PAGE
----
Scrambler therapy can relieve chronic pain

Scrambler therapy is a noninvasive pain treatment.

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The Johns Hopkins pain specialists found that scrambler therapy, a noninvasive pain treatment, significantly reduced chronic pain in 80%-90% of patients. 

In 2009, the FDA approved scrambler therapy, which involves the insertion of electrodes into persistent pain areas and applying electrical stimulation to them. The idea is to catch nerve endings and replace impulses from the painful location with signals from non-painful areas, so “scrambling” the pain signals supplied to the brain. 

According to Thomas Smith, M.D., the Harry J. Duffey Family Professor of Palliative Medicine at the Johns Hopkins Kimmel Cancer Centre and a professor of oncology and medicine at the Johns Hopkins University School of Medicine, all chronic pain and almost all nerve and neuropathic pain are caused by two things: pain impulses from damaged nerves that send a constant barrage up to pain centers in the brain and the failure of inhibitory cells to block those impulses and prevent them from becoming chronic.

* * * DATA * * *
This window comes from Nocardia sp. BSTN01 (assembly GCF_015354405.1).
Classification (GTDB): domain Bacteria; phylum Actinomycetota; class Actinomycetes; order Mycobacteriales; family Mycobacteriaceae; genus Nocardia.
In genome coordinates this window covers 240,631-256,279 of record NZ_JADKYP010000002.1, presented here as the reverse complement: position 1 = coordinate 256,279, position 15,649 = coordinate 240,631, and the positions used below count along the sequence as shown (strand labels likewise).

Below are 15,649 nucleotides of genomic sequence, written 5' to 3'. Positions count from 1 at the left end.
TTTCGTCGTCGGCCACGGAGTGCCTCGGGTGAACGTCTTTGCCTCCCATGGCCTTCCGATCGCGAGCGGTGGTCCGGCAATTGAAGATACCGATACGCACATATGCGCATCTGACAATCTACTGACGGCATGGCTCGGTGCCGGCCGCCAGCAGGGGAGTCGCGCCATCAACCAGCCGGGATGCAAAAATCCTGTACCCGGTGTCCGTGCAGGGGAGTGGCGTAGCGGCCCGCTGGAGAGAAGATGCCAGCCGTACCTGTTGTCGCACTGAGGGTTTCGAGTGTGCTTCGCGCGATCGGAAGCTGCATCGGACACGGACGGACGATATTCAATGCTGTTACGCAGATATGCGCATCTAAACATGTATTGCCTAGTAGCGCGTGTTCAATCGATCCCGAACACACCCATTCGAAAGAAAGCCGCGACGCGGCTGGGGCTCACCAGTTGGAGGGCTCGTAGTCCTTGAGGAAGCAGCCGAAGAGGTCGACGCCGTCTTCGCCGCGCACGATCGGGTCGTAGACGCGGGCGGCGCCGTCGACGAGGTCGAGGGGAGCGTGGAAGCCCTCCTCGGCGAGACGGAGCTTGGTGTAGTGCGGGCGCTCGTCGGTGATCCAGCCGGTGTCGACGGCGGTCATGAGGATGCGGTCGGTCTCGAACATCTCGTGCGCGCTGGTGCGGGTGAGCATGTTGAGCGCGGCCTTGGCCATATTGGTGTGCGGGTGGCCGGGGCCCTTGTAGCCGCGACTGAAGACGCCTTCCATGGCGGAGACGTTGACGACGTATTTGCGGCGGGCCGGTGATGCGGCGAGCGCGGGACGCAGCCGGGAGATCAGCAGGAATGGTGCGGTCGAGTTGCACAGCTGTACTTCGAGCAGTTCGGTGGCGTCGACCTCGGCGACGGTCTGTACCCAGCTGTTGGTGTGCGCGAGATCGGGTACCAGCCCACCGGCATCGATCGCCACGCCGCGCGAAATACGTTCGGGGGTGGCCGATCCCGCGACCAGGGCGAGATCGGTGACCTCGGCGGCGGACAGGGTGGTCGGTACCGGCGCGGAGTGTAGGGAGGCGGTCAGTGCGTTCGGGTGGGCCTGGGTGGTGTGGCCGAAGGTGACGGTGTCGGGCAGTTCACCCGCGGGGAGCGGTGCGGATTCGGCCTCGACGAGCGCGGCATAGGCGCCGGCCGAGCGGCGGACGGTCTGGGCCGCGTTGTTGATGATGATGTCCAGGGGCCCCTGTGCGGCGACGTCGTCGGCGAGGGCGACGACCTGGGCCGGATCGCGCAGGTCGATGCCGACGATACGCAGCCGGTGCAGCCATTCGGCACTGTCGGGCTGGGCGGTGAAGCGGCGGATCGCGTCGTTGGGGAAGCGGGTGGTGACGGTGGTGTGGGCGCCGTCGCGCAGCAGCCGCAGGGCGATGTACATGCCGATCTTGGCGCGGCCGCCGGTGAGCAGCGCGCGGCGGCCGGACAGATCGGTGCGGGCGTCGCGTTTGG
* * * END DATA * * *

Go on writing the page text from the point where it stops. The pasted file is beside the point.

Scrambler therapy used for a patient with chemotherapy-induced peripheral neuropathy. The red bursts represent areas where the patient is experiencing pain.
Scrambler therapy used for a patient with chemotherapy-induced peripheral neuropathy. The red bursts represent areas where the patient is experiencing pain. Credit: Thomas Smith

Smith said, “If you can block the ascending pain impulses and enhance the inhibitory system, you can potentially reset the brain so it doesn’t feel chronic pain nearly as badly. It’s like pressing Control-Alt-Delete about a billion times.”

He said, “Many patients get substantial relief that can often be permanent. They receive three to 12 half-hour sessions”.

In addition, TENS therapy uses low-intensity electrical signals to treat pain but uses electrodes to deliver the signals. In most cases, pain relief disappears after the electrical impulses have been turned off, Smith says. It was found in a new study that TENS is not statistically significantly different from placebo in terms of reducing pain.      

Journal Reference:

  1. Thomas J. Smith, Charles L. Loprinzi, et al. Cutaneous Electroanalgesia for Relief of Chronic and Neuropathic Pain. The New England Journal of Medicine. DOI: 10.1056/NEJMra2110098.

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